At least two works by Indigenous playwrights hit regional stages this fall, both of them satirical comedies. At WAM Theatre, Kim Senklip Harvey’s Kamloopa turned a longing for traditional identity into an antic road movie; and Smith College presented Larisa FastHorse’s lampoon of well-intentioned white people, The Thanksgiving Play, which WAM had Zoomed last year. In addition, Double Edge’s Howling at the Moon was led by Nipmuc storyteller Larry Spotted Crow Mann.
As the year went on and most state-mandated restrictions were lifted, theaters continued threading carefully through pandemic risks and requirements. Most venues still oblige patrons to be masked and show proof of vaccination. (In this fall’s theater department productions at UMass and Smith College, the performers as well as the audience were masked, giving rise to aesthetic and acoustic challenges.)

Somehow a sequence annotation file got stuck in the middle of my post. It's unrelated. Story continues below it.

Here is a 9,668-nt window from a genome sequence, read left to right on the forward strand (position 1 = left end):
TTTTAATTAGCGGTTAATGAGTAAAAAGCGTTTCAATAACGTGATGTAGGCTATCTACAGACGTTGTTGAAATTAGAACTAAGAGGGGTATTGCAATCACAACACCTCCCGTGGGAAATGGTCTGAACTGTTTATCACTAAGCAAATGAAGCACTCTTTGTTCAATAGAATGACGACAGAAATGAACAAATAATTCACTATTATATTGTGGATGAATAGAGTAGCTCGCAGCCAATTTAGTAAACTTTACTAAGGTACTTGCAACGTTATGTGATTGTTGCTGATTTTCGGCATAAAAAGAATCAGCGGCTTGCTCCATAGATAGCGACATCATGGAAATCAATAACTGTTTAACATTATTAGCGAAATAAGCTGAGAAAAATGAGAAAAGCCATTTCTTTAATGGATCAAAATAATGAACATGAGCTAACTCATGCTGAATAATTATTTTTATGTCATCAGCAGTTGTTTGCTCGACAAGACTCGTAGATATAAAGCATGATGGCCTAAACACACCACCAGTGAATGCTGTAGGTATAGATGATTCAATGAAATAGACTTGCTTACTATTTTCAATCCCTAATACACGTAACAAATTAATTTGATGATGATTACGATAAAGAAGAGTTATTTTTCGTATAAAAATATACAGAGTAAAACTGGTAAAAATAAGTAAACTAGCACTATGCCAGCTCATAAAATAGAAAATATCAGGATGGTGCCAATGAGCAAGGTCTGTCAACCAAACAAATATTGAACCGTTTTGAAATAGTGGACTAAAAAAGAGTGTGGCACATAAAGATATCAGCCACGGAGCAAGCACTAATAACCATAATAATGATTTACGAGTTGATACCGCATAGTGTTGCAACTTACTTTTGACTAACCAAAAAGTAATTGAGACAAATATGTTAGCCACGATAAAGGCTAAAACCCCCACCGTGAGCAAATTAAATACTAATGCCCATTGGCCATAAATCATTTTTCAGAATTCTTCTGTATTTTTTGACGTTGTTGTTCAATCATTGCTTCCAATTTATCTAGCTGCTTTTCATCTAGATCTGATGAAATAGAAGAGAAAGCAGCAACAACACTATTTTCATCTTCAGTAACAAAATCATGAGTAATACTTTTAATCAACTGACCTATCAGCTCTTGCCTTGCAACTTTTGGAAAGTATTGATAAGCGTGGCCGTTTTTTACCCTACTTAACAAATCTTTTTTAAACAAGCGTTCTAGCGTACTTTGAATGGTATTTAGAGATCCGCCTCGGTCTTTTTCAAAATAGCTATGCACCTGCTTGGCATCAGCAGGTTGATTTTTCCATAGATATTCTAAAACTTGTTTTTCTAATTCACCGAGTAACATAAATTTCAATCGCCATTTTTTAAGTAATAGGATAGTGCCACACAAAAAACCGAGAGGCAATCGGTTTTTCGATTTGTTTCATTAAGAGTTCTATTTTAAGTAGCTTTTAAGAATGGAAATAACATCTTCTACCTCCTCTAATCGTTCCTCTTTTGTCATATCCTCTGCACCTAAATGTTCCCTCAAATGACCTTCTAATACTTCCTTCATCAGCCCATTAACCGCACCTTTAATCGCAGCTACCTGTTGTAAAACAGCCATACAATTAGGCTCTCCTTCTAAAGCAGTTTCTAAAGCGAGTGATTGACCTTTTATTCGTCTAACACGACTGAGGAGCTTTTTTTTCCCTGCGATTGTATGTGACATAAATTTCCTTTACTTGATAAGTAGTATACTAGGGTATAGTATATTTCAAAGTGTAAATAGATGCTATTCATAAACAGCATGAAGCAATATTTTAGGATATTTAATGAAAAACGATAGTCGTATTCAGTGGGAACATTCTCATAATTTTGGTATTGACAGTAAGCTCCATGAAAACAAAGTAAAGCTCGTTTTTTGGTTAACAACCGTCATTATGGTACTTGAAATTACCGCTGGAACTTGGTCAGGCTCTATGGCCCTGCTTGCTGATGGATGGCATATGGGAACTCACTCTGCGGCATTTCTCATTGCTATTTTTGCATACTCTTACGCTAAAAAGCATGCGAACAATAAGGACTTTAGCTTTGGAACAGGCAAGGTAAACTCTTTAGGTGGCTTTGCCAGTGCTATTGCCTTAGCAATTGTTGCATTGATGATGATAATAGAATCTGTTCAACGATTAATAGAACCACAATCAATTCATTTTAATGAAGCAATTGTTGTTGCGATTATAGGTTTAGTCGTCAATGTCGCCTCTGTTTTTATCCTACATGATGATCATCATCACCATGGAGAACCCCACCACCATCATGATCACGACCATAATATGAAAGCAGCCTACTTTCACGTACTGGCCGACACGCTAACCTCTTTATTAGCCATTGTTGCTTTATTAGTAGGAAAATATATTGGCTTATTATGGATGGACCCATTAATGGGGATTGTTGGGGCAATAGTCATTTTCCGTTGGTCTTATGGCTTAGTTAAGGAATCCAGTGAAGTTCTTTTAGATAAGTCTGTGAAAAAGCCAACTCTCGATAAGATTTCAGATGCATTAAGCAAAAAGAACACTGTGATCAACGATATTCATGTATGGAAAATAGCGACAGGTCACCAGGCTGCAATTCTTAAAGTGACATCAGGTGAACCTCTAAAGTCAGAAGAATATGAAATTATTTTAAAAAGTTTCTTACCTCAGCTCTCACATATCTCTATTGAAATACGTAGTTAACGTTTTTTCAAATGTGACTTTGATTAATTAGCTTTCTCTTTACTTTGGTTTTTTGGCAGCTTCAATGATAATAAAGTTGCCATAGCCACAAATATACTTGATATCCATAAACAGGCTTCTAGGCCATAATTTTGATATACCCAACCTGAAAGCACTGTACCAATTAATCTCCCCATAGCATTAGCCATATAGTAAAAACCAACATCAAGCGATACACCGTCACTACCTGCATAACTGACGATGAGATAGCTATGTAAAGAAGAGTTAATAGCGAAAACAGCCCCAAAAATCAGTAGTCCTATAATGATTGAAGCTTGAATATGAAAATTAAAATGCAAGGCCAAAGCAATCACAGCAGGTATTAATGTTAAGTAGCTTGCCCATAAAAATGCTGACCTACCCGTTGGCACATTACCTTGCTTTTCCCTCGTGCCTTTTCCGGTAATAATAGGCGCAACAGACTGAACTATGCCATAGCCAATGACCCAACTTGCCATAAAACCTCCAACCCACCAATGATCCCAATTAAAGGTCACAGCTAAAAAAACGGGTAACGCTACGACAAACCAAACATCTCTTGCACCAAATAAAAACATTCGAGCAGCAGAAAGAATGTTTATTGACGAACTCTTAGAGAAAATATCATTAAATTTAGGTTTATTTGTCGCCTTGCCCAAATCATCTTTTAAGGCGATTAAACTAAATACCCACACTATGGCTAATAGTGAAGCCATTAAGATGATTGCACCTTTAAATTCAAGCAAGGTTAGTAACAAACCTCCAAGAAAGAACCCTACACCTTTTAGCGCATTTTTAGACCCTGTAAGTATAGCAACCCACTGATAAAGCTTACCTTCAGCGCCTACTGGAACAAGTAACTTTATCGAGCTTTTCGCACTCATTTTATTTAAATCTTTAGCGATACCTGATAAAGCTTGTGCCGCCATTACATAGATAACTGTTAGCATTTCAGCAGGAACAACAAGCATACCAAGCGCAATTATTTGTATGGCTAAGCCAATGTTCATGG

Now, as the Omicron variant is surging and once again Broadway lights are going dark — hopefully not to be duplicated here — Covid hesitancy has returned, or been reinforced, for some theatergoers. Let’s hope 2022 isn’t 2020 Mark II. My lasting memory of 2021 is the live performances I’ve attended that pulsed with a shared feeling: It’s good to be back.
Bright Half Life, Frank Aronson
Walden, Chris Capozziello
Becoming Othello, Christina Lane
Nina Simone: Four Women, Jacey Rae Russell
Kamloopa, David Dashiell
Others courtesy of the theaters.
Chris Rohmann is at StageStruck@crocker.com and valleyadvocate.com/author/chris-rohmann